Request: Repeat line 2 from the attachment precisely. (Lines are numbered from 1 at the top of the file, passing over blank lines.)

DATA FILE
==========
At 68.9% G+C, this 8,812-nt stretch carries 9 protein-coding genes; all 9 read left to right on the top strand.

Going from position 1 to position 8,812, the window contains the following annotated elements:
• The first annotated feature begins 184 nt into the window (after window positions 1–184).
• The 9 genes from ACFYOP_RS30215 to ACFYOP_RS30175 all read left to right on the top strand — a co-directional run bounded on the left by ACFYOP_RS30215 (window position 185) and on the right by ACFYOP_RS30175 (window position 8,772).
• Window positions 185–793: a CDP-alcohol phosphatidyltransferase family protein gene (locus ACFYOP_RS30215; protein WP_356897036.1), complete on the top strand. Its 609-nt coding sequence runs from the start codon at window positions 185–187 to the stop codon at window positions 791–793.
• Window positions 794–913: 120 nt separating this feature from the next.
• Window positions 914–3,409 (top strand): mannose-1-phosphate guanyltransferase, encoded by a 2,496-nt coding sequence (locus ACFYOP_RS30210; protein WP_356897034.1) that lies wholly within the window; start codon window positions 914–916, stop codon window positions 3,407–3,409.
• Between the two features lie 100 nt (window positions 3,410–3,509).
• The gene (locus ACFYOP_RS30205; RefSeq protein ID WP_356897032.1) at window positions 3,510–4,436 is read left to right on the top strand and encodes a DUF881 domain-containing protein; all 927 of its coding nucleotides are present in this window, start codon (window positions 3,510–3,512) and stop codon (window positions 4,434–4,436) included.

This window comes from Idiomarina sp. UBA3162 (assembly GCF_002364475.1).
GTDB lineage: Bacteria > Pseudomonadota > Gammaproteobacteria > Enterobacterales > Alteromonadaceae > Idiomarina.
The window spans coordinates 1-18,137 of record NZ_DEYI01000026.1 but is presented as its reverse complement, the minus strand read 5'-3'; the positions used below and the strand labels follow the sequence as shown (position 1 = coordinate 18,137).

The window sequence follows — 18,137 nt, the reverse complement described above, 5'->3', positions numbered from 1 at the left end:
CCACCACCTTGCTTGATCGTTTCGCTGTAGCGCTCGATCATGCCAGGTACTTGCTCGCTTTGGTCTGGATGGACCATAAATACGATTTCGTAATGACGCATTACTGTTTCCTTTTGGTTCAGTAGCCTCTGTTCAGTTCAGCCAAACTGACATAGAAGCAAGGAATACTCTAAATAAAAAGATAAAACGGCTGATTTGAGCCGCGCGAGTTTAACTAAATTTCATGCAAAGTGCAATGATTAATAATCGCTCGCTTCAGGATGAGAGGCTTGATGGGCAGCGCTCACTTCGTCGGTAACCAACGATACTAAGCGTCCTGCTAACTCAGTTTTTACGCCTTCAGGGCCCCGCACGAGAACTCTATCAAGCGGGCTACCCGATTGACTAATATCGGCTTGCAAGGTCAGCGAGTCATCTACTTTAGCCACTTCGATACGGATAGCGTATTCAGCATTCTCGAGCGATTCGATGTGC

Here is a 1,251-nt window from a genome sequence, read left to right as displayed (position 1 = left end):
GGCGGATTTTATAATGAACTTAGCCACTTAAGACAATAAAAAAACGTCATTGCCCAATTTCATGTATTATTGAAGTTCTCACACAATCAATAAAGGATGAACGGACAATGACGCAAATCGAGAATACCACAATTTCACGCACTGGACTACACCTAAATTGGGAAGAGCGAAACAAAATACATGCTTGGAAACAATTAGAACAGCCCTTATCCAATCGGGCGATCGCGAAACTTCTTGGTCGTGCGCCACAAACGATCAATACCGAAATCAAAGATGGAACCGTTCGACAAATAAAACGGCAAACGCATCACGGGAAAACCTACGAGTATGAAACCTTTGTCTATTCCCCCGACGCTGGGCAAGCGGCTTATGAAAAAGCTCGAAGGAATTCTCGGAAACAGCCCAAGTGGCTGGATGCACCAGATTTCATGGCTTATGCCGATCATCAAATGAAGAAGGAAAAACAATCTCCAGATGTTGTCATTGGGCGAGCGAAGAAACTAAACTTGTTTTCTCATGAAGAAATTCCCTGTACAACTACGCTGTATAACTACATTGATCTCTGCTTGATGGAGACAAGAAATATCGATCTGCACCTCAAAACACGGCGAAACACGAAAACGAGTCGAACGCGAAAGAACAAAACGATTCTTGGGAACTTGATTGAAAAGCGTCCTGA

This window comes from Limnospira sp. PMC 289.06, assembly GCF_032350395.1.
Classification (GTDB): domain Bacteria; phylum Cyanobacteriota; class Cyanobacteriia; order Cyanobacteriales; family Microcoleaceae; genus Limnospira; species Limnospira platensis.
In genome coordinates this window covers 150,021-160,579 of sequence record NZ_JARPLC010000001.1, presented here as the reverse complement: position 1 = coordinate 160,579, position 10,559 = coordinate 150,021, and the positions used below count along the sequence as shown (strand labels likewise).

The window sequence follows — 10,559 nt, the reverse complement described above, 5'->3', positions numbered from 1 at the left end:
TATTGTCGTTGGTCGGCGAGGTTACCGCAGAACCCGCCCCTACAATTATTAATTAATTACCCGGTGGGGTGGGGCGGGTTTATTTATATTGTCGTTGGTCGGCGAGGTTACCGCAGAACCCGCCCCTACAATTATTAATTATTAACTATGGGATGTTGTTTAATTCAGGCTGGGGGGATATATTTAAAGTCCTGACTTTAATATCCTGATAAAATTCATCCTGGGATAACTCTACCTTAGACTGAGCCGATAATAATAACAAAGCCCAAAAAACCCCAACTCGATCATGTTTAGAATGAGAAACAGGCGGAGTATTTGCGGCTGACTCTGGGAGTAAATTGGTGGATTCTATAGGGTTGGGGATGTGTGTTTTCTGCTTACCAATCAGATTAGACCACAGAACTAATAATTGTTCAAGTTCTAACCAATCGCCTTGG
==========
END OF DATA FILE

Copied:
Going from position 1 to position 8,812, the window contains the following annotated elements: